The enigmatic saying of Jesus (in St. Luke 22:31-38) concerning two swords has been interpreted variously through the ages, most famously by the papacy during its ascendancy to support the idea that the pope grants the emperor the right to use his (the pope's) sword to govern, thus placing the church over the state.
Contextually we may see the existence of two swords here as a show of strength, certainly, but that strength is not to be used. When the high priest's servant's ear is cut off, Jesus rebukes the show of power, and goes humbly to his arrest, holding back the power at his disposal. So also, all the way to his death.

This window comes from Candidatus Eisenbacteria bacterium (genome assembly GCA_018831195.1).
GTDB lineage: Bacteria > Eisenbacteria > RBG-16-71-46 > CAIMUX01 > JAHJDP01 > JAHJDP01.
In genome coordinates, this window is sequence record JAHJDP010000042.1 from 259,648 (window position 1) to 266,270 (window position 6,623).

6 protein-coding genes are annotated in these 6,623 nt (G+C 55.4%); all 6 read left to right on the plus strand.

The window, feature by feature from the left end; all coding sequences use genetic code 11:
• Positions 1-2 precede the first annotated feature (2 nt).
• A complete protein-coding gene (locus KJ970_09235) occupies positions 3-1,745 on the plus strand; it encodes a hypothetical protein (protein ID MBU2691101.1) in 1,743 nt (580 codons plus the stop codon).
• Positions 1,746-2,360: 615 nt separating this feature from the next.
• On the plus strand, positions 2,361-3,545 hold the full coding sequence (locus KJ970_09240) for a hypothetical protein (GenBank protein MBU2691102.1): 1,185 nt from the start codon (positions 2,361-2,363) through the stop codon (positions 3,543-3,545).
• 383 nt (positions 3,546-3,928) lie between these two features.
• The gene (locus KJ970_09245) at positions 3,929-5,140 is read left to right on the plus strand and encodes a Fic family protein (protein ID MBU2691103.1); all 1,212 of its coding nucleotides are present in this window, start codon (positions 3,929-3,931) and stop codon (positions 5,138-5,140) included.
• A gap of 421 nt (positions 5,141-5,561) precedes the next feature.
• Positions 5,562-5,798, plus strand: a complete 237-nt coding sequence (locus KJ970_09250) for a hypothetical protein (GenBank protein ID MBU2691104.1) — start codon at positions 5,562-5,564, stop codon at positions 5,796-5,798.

The two swords might therefore be seen to signify his two natures, and here, the fact that his divine attributes, though available, are not used: he goes to crucifixion because he wants to.
So also, he could help us at once in all our troubles, but instead uses them to strengthen us, as he did Peter: "I have prayed for thee, that thy faith fail not: and when thou art converted, strengthen thy brethren."